Unlike the US, Australia, or the UK, New Zealand isn’t one of those countries that you think of when talking about poker and great poker players. An average poker fan might struggle to come up with names of one or two NZ poker legends, much more so than reciting some more popular poker statistics.
This isn’t to say that Kiwis don’t like poker, though! The game is just as popular in the country as it is elsewhere in the world. It’s more a matter of top players keeping fairly low profiles, so you don’t see them as much in the media.
In this article, I’ll look into the top 5 New Zealand poker legends and give you a brief rundown of their respective careers. I’m confident some of the names on the list will ring the bell once you see them, as the country has produced a fair number of talented players.
Topping New Zealand’s All-Time Money list is one Lee Nelson, with over $2.5 million in live tournament earnings. Nelson may not be a professional player in the strictest sense of the word, as he’s had a remarkable career in the medical field, but his poker achievements are nothing to sneeze at.
Back in 2006, he triumphed in the Australian Poker Championship, netting just shy of $950,000 in the process. The year prior, he made it to the Party Poker World Open Final and ended up winning the whole thing for $400,000.
In addition to his success on the felt, Lee Nelson is also an accomplished poker author, having co-authored books in the “Kill Phil” and “Kill Everyone” series.
With career earnings of over $1.5 million, Sosia Jiang sits firmly in the second spot on the country’s All-Time Money List. Nicknamed “the silent assassin,” Jiang has had successful careers in investment banking and, later, in teaching, but poker has always been one of her passions.
Jiang has certainly lived up to her nickname, as she’s mostly stayed out of the media spotlight. However, her results clearly show she knows her way around the poker table.
Sosia’s biggest achievements to date include a triumph in the PokerStars Championship High Roller in Macau in 2017 for $498,000 and a win in the 2018 Sydney Championships worth just shy of $200,000.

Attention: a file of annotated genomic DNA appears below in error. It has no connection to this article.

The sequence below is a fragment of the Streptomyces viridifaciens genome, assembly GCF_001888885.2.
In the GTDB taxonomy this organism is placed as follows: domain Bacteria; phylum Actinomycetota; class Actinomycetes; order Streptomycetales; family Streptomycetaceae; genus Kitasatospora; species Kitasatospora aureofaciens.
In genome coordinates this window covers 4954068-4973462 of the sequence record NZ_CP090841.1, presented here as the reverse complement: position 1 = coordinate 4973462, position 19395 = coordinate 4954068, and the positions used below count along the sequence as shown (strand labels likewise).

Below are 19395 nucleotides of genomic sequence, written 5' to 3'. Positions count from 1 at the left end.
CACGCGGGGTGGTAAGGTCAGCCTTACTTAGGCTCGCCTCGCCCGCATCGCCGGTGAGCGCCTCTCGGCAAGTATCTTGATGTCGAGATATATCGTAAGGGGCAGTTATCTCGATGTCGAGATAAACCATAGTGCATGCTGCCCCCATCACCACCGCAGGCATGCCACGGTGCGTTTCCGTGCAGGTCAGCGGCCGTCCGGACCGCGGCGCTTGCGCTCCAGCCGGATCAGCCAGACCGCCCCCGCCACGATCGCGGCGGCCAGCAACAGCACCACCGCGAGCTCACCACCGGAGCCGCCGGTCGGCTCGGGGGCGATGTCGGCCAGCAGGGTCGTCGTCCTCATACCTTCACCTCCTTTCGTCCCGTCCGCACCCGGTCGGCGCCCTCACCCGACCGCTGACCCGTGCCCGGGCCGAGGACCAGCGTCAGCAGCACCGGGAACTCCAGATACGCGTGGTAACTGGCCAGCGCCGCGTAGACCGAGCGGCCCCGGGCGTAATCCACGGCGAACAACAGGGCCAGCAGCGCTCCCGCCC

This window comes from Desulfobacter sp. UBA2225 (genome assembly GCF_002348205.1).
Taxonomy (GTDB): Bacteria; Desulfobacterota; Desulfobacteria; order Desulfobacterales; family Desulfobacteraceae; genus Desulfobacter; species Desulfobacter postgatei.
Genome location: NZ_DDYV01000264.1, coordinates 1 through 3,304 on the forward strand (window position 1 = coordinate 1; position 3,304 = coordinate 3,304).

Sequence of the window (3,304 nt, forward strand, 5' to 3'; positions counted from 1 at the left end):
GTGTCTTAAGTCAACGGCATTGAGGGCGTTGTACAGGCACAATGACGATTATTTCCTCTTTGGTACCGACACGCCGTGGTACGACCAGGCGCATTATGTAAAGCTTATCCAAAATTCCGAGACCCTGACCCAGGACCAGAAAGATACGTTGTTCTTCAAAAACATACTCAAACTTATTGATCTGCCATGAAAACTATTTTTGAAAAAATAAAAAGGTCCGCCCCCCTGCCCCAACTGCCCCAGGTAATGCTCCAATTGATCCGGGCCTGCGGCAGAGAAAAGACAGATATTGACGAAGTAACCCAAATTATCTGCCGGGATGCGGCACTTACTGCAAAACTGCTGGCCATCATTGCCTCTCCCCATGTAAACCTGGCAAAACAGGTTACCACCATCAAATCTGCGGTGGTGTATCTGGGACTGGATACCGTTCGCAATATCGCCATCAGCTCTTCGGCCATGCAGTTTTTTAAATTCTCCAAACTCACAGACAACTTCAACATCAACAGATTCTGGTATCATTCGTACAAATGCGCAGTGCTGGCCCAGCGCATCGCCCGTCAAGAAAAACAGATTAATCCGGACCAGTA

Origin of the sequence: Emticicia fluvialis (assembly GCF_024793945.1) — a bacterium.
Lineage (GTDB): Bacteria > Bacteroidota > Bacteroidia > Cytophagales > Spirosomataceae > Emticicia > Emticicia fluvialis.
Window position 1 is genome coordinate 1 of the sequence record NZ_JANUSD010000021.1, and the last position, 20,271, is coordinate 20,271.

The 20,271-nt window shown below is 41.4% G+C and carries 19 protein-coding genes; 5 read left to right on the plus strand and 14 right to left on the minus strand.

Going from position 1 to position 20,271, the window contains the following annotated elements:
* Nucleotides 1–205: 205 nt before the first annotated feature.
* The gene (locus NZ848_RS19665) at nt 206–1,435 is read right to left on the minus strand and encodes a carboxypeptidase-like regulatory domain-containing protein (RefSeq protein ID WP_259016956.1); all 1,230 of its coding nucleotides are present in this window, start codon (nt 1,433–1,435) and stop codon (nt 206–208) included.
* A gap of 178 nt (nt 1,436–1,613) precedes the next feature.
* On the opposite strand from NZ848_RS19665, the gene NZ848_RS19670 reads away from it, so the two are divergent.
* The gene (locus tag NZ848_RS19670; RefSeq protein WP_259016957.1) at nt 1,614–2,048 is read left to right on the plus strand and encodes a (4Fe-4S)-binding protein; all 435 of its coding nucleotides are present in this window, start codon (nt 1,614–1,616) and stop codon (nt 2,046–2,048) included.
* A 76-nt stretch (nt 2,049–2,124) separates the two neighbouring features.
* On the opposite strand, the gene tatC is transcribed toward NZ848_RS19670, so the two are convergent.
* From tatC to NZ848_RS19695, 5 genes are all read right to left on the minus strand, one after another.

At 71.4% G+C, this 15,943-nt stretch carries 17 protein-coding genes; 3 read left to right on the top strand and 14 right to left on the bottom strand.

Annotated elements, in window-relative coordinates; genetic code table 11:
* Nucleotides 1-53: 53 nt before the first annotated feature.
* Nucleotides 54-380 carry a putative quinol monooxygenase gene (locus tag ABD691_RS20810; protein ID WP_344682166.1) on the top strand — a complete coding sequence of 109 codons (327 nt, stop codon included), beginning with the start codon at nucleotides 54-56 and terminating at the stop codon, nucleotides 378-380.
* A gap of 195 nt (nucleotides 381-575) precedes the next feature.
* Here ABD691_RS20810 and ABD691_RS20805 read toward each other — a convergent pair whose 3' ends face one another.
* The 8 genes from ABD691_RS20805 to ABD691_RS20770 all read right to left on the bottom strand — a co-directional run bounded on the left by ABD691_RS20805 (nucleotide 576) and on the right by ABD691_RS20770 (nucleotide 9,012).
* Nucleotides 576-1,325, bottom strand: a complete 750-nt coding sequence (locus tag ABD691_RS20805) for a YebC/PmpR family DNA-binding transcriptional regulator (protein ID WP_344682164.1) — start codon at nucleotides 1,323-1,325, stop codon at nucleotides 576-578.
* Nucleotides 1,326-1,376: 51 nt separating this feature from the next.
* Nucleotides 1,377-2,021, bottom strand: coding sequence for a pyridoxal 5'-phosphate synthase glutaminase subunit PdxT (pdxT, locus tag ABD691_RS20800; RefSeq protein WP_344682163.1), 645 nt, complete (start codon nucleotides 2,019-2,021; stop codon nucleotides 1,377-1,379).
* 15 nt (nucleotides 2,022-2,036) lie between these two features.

Prague-born Jan Suchanek is currently in the third spot on the All-Time Money List, with close to $1.2 million in live earnings. Very little is known about Suchanek as he kept a low profile over the years, but cashes of over $1,000,000 speak a lot as to his poker skills.
Although he has no WSOP bracelets, Suchanek cashed 18 times at World Series events for a grand total of over $540,000.
It’s interesting to note he had no massive results in any single event but rather grinded his way to an impressive career. If you feel you have what it takes to do the same, check out this no deposit bonus codes list, and you can get started on your journey without risking any of your own money.
Thomas Ward’s official live earnings have him at just over $1.1 million, but these don’t paint the full picture. This is because Ward made the final table of the 2020 WSOP Main Event, which largely took place online, so it doesn’t count towards his ‘live’ winnings.
Be that as it may, he managed to finish 4th in the 2020 Main, adding over $1.3 million to his total tally, which puts him neck to neck with Nelson in terms of overall winnings.
Apart from his WSOP success, Ward’s best result came in 2015 when he finished the runner-up in the APPT Macau Main Event, taking home close to $482,000.
Watt was the first New Zealand player to win a WSOP bracelet, and that distinction of course remains in place to this day, although his compatriot Hun Wei Lee won one as well, but in an online event.
Simon claimed his first and only WSOP gold back in 2010, taking down a massive $1,500 No Limit Hold’em event for a grand total of $614,248. An interesting tidbit is that Watt had to defeat none other than legendary Tom Dwan in the final skirmish to seize the epic victory.
His total live earnings are just over $900,000, which currently puts Watt in the seventh spot on the All-Time Money List. However, it seems the Auckland player hasn’t been very active in the years after his bracelet win, as his last recorded tournament cash dates back to 2012.